View synonyms for duplicity


[ doo-plis-i-tee, dyoo- ]


, plural du·plic·i·ties
  1. deceitfulness in speech or conduct, as by speaking or acting in two different ways to different people concerning the same matter; double-dealing.

    Synonyms: trickery, hypocrisy, guile, fraud, dissimulation, deception, deceit

    Antonyms: straightforwardness, directness, candidness, honesty

  2. an act or instance of such deceitfulness.
  3. Law. the act or fact of including two or more offenses in one count, or charge, as part of an indictment, thus violating the requirement that each count contain only a single offense.
  4. the state or quality of having two elements or parts; being twofold or double.


/ djuːˈplɪsɪtɪ /


  1. deception; double-dealing

Discover More

Derived Forms

  • duˈplicitous, adjective

Discover More

Other Words From

  • non·du·plic·i·ty noun

Discover More

Word History and Origins

Origin of duplicity1

First recorded in 1400–50; late Middle English duplicite, from Middle French duplicitė́, from Late Latin duplicitāt-, stem of duplicitās “doubleness”; duplex, -ity

Discover More

Word History and Origins

Origin of duplicity1

C15: from Old French duplicite, from Late Latin duplicitās a being double, from Latin duplex

Discover More

Synonym Study

Duplicity, deceit, guile, hypocrisy, fraud, trickery refer either to practices designed to mislead or to the qualities that produce those practices. Duplicity is the form of deceitfulness that leads one to give two impressions, either or both of which may be false: the duplicity of a spy working for two governments. Deceit is the quality that prompts intentional concealment or perversion of truth for the purpose of misleading: honest and without deceit. The quality of guile leads to craftiness in the use of deceit: using guile and trickery to attain one's ends. Hypocrisy is the pretense of possessing qualities of sincerity, goodness, devotion, etc.: It was sheer hypocrisy for him to go to church. Fraud refers usually to the practice of subtle deceit or duplicity by which one may derive benefit at another's expense: an advertiser convicted of fraud. Trickery is the quality that leads to the use of tricks and habitual deception: notorious for his trickery in business deals.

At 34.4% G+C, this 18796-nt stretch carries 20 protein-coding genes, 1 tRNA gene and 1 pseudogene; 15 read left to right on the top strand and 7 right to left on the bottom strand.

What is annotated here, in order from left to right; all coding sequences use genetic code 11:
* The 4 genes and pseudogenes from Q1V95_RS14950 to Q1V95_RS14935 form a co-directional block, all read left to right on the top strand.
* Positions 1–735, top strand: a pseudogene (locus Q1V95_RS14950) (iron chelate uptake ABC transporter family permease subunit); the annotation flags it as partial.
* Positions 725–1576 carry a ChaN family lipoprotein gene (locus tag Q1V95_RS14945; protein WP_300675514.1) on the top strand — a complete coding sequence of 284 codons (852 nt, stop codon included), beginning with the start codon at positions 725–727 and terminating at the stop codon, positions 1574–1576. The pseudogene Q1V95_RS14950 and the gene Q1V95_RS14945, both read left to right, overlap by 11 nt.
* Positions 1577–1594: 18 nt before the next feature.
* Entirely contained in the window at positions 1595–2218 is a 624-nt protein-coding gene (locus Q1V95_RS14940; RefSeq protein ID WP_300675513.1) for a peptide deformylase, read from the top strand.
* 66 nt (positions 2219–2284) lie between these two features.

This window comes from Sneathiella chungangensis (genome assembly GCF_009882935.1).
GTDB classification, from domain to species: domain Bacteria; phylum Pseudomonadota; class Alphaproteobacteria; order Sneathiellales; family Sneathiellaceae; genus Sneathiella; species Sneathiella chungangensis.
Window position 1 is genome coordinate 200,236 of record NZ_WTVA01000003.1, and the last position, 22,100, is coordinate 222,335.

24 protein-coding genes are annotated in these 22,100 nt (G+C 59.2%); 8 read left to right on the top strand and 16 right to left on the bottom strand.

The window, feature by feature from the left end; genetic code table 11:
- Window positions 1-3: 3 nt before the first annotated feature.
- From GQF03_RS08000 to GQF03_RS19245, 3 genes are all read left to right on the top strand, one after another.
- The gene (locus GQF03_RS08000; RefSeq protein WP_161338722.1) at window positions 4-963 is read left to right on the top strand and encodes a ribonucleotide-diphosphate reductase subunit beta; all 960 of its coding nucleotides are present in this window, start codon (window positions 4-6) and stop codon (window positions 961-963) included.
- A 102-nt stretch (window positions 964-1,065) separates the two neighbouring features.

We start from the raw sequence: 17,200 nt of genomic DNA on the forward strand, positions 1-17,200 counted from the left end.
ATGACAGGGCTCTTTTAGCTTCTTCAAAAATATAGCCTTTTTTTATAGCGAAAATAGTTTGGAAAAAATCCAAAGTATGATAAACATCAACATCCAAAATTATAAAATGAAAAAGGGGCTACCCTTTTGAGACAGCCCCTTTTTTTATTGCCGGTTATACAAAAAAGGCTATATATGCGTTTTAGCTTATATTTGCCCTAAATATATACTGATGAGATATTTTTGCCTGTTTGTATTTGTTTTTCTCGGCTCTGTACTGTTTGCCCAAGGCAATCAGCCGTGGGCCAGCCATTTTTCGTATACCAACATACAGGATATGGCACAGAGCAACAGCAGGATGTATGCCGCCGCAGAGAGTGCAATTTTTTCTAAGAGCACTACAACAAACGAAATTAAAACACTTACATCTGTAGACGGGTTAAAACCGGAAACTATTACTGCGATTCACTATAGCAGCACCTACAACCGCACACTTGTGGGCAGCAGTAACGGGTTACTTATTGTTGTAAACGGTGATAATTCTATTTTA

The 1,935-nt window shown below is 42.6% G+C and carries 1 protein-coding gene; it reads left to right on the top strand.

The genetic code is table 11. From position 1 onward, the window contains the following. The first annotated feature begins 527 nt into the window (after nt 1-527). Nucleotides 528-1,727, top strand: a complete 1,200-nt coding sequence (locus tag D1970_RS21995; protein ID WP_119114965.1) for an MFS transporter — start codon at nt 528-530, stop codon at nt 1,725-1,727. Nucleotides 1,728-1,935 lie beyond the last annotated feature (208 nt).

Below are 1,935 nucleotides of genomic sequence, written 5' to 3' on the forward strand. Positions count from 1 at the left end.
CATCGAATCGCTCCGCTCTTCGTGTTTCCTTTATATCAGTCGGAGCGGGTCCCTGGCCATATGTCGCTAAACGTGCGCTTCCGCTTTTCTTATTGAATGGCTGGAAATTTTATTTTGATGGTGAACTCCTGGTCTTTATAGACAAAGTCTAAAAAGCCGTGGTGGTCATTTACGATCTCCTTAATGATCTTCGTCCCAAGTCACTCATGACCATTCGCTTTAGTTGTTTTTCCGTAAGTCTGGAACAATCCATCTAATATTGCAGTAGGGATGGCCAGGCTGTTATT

Discover More

Example Sentences

The devil may be the ultimate trickster, but for pure duplicity, he’s got nothing on them.

Is behind-the-scenes duplicity, cloaked in coming-of-age business dilemma, the new norm for major-label moves?

But for a man who delighted in exposing hypocrisies, his relationship to Communism was riddled with duplicity.

His spineless duplicity confirms that the good guy is actually pretty much a louse.

It even escalates the discomfort and duplicity by magnitudes.

Palestinians and their sympathizers can point out the unscrupulous dishonesty and duplicity of the Israeli occupiers.

The seed of discontent was again germinating under the duplicity of the Spanish lay and clerical authorities.